We've all heard the term "Helicopter Parent," but what is it and could we be one without knowing it? Certified Parent Educator and Family Coach, Kim DeMarchi, M. Ed., stopped by to help us stop hovering. Get more great tips from Kim on her Passport to Parenting Facebook page and on Kids in the House.
Who are these helicopter parents?
No one sets out to become a helicopter parent. In fact, most helicopter parents set out with the very best of intentions: They want to be involved in their children’s lives, after all, and they want their children to feel loved, safe, confident, and supported.
But somewhere along the line, this well-intentioned style of parenting becomes “over” parenting—when moms and dads are too involved, too controlling, and constantly problem-solving on a child's behalf.
What is the problem with this hover-and-swoop approach to parenting?
When we’re overly involved in our children’s lives, activities, art projects, or social interactions, we’re communicating to a child that she isn’t trusted or able to do things on her own. If we’re always there to fix the mistakes or prevent a problem from happening, a child may begin to feel incompetent—or unable to handle mistakes, which of course are inevitable. (We’re all human after all.) Helicopter parenting discourages self-reliance and independence, and undermines confidence and resilience—traits most of us would like our children to exhibit in adulthood.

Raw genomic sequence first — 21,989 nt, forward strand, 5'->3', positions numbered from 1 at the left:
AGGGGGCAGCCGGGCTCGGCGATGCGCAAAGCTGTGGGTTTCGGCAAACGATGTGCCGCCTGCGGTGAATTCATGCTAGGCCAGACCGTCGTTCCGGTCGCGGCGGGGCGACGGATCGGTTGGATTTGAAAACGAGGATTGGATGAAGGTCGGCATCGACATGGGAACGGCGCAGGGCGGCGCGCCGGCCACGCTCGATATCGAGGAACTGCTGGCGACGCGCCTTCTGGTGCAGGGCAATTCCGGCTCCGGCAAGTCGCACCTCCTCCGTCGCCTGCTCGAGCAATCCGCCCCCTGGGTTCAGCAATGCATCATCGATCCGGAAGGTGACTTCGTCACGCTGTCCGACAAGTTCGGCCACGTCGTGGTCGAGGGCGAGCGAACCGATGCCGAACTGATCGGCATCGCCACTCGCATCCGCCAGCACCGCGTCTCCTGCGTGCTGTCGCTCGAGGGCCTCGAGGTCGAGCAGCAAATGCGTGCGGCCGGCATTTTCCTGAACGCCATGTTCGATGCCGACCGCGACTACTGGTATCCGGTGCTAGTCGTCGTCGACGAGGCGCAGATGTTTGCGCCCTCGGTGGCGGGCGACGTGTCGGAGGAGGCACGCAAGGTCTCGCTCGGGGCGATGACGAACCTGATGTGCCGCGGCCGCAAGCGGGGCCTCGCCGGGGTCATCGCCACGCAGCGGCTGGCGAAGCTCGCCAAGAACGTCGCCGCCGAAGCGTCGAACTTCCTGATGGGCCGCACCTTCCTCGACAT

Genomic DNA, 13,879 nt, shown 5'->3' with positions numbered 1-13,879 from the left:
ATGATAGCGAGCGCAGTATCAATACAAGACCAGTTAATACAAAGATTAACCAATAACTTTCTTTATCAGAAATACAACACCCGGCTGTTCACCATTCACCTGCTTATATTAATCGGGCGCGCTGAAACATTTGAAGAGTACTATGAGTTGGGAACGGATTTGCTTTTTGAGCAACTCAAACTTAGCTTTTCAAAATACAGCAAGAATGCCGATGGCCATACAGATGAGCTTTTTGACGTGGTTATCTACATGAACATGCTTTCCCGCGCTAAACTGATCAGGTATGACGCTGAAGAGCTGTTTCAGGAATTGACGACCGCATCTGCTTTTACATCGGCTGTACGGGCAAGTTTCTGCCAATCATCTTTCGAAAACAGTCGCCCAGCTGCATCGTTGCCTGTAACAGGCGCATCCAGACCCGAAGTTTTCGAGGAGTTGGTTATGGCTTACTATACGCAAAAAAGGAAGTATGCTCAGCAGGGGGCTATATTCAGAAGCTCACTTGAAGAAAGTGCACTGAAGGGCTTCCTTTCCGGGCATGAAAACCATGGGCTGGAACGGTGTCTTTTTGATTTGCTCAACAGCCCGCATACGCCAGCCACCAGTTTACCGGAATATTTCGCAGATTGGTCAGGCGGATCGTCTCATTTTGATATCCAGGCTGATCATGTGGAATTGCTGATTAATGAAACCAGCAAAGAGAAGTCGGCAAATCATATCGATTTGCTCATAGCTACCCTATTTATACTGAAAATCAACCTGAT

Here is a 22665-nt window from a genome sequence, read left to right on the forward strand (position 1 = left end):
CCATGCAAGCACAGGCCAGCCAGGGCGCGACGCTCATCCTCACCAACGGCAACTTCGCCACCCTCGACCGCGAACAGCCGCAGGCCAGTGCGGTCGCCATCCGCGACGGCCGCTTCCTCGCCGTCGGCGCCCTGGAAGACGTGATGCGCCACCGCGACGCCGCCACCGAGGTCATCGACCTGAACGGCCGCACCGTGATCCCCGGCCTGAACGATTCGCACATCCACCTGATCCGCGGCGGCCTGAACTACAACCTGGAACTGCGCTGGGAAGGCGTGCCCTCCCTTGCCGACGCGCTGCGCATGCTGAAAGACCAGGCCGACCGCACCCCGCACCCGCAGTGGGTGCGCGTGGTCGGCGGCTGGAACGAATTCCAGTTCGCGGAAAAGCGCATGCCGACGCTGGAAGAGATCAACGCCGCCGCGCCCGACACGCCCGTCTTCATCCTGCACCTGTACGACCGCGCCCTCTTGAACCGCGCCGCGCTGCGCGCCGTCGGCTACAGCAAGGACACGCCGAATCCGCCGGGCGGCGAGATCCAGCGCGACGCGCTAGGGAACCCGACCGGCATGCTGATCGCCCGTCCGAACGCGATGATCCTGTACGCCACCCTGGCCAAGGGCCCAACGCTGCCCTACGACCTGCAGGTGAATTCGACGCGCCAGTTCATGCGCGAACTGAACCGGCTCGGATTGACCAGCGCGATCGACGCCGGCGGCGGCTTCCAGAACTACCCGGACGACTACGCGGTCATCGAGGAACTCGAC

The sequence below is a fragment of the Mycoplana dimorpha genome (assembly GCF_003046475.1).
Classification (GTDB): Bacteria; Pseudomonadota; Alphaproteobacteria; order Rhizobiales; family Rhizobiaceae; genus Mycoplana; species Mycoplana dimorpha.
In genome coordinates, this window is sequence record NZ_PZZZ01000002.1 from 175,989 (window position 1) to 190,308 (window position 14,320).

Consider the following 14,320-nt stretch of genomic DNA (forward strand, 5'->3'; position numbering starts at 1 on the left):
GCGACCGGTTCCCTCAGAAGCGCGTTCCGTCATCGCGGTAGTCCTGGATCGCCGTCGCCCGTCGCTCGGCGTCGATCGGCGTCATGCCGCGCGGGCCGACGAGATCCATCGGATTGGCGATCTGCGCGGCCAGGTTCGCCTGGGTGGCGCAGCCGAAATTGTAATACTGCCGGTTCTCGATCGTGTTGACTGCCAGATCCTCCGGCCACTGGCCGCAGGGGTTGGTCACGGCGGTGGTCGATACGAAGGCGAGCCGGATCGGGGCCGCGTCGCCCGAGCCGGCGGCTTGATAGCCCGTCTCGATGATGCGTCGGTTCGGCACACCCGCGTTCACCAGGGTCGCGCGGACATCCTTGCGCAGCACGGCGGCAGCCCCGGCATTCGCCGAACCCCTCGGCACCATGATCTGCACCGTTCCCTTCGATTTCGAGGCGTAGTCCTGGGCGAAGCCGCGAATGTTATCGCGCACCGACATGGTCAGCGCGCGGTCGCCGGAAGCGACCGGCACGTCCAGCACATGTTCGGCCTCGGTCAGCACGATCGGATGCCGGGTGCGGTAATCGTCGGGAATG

What are some examples of how a helicopter parent operates, how it ends up making a child feel, —and a more positive approach?
Do any of these apply to you and your parenting:
- Are you quick to provide the puzzle piece to your child upon the slightest struggle? It makes him feel like he can’t solve his problems. Let him tackle some things on his own to find a solution - he’ll learn accountability and responsibility.
- Do you cut up all your child’s food? It probably makes him feel incompetent in his own skills. Allow him to use child appropriate knives, fail, try again, and repeat until successful - he’ll learn resilience and autonomy.
- Are you answering questions the preschool teacher is asking your child? It actually makes him feel unheard and not valued. Let him use his own voice, with his own words and own opinion - he’ll learn the value of being heard and valuable.
- Do you retrieve your child’s toy from another child who snatches it away? Doing so will make him feel he is lacking in his own abilities. Let him fight his own battles - he’ll learn the power of problem solving.
- Do you hover while your child is climbing on the play structure at the park? It actually makes him feel more fearful and unwilling to take risks. Allow him the freedom to explore in a safe environment - he’ll learn competence and confidence.
Here is a helpful quote to remember during parenting: Prepare the child for the path, not the path for the child.